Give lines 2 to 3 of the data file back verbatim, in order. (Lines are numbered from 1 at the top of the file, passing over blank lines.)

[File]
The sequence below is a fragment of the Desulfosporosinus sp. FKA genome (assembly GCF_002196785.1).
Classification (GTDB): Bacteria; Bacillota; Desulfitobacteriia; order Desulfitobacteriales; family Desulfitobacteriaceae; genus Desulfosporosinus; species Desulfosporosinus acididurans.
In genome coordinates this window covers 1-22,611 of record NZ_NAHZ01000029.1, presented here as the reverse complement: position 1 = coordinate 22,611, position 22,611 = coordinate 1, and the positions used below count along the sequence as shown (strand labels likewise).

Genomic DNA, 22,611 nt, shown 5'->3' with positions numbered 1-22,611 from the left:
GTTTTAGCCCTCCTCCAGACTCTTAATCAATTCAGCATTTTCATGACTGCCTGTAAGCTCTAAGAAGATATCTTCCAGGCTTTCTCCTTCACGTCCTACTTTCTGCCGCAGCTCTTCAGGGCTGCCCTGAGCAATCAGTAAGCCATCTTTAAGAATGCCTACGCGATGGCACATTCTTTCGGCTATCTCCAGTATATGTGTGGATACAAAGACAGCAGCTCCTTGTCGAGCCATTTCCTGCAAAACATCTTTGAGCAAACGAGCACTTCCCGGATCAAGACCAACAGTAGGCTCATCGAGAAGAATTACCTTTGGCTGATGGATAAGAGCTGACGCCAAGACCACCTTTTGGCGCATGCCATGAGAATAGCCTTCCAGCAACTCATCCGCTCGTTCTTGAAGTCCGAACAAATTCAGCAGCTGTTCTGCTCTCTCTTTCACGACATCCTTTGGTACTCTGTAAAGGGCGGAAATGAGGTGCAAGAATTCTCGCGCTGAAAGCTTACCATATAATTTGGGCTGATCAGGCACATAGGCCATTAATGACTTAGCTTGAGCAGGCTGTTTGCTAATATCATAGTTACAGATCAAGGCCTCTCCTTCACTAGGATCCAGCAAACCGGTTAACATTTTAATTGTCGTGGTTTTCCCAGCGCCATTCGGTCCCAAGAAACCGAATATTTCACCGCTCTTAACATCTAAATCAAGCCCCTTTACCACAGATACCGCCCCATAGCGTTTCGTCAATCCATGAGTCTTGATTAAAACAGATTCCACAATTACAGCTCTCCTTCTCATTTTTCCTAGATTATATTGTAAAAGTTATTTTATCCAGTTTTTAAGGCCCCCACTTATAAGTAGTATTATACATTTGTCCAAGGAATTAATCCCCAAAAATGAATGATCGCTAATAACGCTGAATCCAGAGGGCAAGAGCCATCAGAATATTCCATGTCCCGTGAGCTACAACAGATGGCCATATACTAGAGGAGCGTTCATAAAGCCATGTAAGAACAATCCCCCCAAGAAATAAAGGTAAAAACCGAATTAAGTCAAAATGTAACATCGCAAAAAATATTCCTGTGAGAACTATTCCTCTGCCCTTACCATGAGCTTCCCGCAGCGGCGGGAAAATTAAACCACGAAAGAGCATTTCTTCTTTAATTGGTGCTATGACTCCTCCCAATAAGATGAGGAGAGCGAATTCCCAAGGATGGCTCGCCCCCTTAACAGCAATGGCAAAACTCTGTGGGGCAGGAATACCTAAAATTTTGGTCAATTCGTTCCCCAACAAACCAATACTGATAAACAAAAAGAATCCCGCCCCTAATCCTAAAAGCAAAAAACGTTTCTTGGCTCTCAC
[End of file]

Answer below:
Classification (GTDB): Bacteria; Bacillota; Desulfitobacteriia; order Desulfitobacteriales; family Desulfitobacteriaceae; genus Desulfosporosinus; species Desulfosporosinus acididurans.
In genome coordinates this window covers 1-22,611 of record NZ_NAHZ01000029.1, presented here as the reverse complement: position 1 = coordinate 22,611, position 22,611 = coordinate 1, and the positions used below count along the sequence as shown (strand labels likewise).